Thank you for choosing our office for your question. Knowing which implant denture option to choose begins with a 3-D x-ray and exam. An implant dentist, oral surgeon, or periodontist would need diagnostic studies before recommending options for stabilizing your dentures. Only then can you decide on a type of implant dentures.

How Do Implant Dentures Work?

Implant dentures work by support a full arch of teeth with dental implants. You will need at least two implants to keep a denture in place. But four to six implants will increase the stability. You can get implants for an upper or a lower denture—or both.

What Determines Your Choice of Implant Denture?

Several factors can determine your choice of implant denture, including:

  • The level of stability you want
  • Your jawbone quality and volume
  • Your oral and overall health
  • Your implant dentist’s skill, experience, and offerings
  • Your budget

Your implant dentist will explain the differences between types of implant dentures including:

  • Snap-on denture
  • Mini implants
  • All-on-4 dental implants
  • Fixed implant dentures
  • Removable implant dentures

What About Dental Tourism for Implants?

Before signing up for dental tourism for implants consider a few factors:

Implant denture - available in Salem, MA from Burba Dental
  • Dental implant standards vary among countries throughout the world
  • Think about how you could verify the credentials and experience of an implant dentist in another country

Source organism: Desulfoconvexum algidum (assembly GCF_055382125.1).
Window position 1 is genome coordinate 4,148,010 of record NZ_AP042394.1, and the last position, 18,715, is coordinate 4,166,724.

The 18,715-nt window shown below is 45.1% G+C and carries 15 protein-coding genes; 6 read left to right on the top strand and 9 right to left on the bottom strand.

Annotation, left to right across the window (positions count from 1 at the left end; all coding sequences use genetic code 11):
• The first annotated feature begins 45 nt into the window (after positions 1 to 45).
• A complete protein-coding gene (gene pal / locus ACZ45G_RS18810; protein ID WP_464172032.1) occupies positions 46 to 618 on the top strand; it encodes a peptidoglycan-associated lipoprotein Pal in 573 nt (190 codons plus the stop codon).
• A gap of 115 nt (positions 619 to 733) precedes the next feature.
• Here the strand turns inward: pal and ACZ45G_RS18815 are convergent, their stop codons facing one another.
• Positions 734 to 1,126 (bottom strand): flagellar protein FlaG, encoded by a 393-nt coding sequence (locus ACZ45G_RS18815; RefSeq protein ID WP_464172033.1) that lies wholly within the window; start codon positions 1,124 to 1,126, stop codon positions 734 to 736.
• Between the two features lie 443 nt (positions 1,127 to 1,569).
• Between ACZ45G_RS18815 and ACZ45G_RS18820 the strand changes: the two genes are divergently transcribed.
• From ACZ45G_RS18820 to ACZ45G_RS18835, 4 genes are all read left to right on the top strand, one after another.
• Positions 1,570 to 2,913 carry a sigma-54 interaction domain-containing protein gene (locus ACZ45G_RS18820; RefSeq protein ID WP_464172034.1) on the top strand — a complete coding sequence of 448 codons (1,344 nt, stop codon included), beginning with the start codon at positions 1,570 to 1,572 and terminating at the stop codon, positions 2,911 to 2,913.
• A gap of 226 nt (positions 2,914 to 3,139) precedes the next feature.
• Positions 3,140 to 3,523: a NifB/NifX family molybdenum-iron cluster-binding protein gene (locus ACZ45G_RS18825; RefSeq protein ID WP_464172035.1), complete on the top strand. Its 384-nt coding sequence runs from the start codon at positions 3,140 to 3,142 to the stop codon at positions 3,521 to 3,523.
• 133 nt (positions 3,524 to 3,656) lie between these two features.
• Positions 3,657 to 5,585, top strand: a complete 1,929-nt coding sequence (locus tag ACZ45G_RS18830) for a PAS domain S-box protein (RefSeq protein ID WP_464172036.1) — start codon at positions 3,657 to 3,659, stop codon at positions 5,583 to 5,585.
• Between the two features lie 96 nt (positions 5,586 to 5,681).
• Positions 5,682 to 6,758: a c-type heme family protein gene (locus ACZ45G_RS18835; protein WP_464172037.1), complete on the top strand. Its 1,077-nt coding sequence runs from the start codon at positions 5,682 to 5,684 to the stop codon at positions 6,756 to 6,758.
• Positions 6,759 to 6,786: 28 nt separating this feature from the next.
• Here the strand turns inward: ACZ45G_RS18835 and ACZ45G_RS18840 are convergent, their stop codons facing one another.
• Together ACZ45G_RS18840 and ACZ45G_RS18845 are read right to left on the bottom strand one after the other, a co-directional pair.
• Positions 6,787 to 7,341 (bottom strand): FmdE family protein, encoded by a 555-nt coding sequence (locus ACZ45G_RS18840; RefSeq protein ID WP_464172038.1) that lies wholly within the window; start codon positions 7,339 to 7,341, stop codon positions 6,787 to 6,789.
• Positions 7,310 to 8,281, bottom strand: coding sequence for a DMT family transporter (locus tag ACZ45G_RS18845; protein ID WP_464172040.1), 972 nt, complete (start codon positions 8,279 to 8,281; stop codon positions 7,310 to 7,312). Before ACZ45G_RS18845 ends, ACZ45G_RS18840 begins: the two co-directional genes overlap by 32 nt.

• How does the foreign dental practice handle follow-up care?
  • What will you do if you experience complications?
  • Who will restore the implants with your final denture?
  • Have you considered all the financial costs involved with dental tourism?
  • How can you verify the reputation of a dental practice in another country?

The Academy of General Dentistry published an article on dental tourism that includes Center for Disease Control (CDC) reminders about what to research before seeking dental care outside of the United States. For each country and facility that you are considering for dental care, research the following:

  • Medications
  • Infection control
  • Antibiotic-resistant bacteria
  • Standards by which facilities are measure

Schedule Implant Denture Consultations

Before you choose a provider or a type of implant denture, schedule consultations with at least two skilled implants dentists with post-graduate implant training. Talk openly with the dentists about your options, concerns, and thoughts about dental tourism.

Burba Dental Partners of Salem, MA sponsors this post.

Porcelain Veneers or Bonding for Chipped Teeth?